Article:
We think we don’t matter. We wonder if we’d be missed. I wish that, before he ended his life, I could’ve answered these questions for him.
Since I cannot, I will do it here:
“What would it matter if I was gone?”
Regardless of our marital state, you helped me create three daughters.
Before the first one goes to school, I will have to explain that her father is dead. Before she learns to write her name, she will understand what a grave is.
The two youngest daughters will not have a decent memory of their father to carry through their adult lives. They will look back and only know your face because there is a picture. They will only know stories – not through their own recollection – but because I will fill in the blanks.
They will never be able to take their father to a “Daddy/Daughter” dance. They will not have the man who helped give them life give them away on their wedding days. Father’s Day will always leave their hearts heavy. They will, one day, know that you didn’t consider living for them, loving them, that they were not enough for you.
“Would I be missed?”
A few days after your death, I had to sit down on the bed and explain to the children that their father would never come back. Ever. The day has not come yet that they haven’t cried for you in some fashion. The oldest has a picture of you in her room on her nightstand. She talks to you when she has something important to say. She tells you about her birthday, her missing tooth, her new puppy, and when Mommy has made her mad. When she is frightened, she screams for you to help her, because Daddies are big and strong.
The man who didn’t feel like he had a choice went into a rage that day. He broke things, he screamed, and he broke down. He walked into the room filled with all the children’s things and did not see any of them. All he saw was that he didn’t have another choice, that he didn’t matter, that he wouldn’t be missed.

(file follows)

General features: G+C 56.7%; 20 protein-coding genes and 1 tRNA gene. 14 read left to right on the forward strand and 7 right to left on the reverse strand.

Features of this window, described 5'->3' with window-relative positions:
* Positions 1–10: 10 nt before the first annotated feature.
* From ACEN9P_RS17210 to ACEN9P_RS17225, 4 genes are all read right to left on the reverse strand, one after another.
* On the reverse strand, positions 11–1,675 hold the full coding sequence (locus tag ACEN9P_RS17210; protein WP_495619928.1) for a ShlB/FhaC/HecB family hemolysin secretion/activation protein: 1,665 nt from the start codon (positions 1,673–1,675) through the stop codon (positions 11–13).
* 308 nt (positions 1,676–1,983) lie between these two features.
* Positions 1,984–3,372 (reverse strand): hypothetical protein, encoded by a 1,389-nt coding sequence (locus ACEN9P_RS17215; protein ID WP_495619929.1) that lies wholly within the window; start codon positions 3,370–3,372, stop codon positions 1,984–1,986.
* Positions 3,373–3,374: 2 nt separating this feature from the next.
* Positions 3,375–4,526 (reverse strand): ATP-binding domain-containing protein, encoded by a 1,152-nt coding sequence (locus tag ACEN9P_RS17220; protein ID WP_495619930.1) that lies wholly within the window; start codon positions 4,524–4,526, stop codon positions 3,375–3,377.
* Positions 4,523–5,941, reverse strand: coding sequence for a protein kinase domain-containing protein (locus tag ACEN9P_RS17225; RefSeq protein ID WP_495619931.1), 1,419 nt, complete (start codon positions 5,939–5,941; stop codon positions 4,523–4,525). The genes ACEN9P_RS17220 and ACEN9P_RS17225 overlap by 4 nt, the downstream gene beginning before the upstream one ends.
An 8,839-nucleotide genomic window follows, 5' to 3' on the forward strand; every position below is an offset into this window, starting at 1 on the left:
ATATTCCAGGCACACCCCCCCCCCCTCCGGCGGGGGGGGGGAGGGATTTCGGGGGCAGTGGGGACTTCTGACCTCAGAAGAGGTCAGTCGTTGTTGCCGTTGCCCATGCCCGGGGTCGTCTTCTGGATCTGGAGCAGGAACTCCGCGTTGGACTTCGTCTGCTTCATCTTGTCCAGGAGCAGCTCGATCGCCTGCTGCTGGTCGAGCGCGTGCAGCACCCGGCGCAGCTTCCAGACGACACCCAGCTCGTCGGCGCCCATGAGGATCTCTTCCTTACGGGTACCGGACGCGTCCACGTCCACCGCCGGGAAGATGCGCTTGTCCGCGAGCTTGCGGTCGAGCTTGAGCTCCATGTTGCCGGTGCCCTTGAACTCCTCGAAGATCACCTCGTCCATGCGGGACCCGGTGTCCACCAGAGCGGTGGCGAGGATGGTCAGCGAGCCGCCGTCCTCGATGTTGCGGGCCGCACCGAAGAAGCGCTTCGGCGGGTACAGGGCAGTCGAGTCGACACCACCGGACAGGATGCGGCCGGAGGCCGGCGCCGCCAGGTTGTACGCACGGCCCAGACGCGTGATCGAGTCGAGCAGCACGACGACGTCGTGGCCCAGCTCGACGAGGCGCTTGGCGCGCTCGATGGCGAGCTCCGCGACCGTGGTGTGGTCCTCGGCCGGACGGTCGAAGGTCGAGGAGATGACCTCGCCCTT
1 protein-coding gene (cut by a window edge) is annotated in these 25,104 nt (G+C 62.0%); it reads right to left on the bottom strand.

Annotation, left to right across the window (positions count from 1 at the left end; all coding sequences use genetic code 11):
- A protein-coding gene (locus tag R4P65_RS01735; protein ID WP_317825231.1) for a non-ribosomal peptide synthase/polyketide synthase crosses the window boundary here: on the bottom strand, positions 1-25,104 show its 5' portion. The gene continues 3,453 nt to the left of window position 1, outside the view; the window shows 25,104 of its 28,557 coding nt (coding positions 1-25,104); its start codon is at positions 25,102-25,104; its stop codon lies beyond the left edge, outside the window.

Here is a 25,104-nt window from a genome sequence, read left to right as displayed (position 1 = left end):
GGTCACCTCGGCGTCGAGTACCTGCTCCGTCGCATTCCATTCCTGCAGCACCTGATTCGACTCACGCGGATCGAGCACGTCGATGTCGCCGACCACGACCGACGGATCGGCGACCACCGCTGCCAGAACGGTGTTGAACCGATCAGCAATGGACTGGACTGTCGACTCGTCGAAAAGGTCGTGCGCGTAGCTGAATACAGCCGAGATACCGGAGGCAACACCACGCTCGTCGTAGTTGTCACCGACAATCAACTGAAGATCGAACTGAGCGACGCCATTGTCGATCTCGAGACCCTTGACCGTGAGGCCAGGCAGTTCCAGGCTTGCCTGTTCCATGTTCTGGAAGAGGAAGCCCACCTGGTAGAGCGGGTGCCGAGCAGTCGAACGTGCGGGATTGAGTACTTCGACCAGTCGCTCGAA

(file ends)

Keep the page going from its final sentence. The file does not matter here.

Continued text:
In front of a rack of his children’s clothes, ranging from size 18 months to 5T, standing before a toddler bed and dozens of smiling stuffed animals on the floor, he thought that the only thing that mattered was taking himself out of everyone’s life.
Ceasing to exist.
Becoming a memory and nothing more.
Later, I stood in a funeral home to pick out a casket for my husband. I wanted to die. I did not.
I made a choice to live. Sitting in the living room looking at the Christmas tree, stockings lined up bearing the children’s names and a dozen smiling stuffed animals on the floor, I see the only thing that matters: making memories and so much more.
Tomorrow will be a better day because I live.
I make that choice.
Over 1 million women each year experience postpartum mood disorders.
This is her postpartum depression story.
I know a lot of people don’t talk about postpartum depression. And a hell of a lot less talk about needing medication to treat PPD. But, hey, I’ve already told the internets that (at one point) my vag looked like Mickey Rourke and that I poop with my feet on a stool, so why stop the self-humiliation there?
When I had my daughter, my postpartum experience was a shitstorm I never wanted to repeat. Not only was I extremely depressed (baby blues, my ass!), but I also had a cancer scare, developed a thyroid problem, got two bacterial infections, and found out my mom has Parkinson’s Disease.
Needless to say, I went down and went down hard. I never really recovered.
Queue the after-effects of having a baby in an already-depressed person, throw in the obstacles thrown in my path, take away all things that resemble sleep, and add an infant who cried from 3 p.m. to 8 p.m. every day, and you had me: one hot mess of a mama. Let’s just say it was not pretty.
I lost friends, alienated the ones I loved, lost all sense of self-worth. The only thing I managed to do right was to be a good mom. But that’s ALL that I was. Outside of being a mom, I was a shadow of my former self.
I started therapy right before I got pregnant again. I didn’t want to start medication since we were planning another baby and the jury is still out on the effects of being on anti-depressants while pregnant. Therapy helped and things evened up a bit when I actually got pregnant, but I was never really there. I participated in my life, but didn’t have an active role in it. I didn’t realize it then, but I hadn’t experienced true happiness in years.
I decided to take control before The Crazy Train of postpartum depression even left the station. I started anti-depressants in the hospital right after I had my son and had a prescription filled for when I got home.
So far? Best. Decision. I. Have. Ever. Made.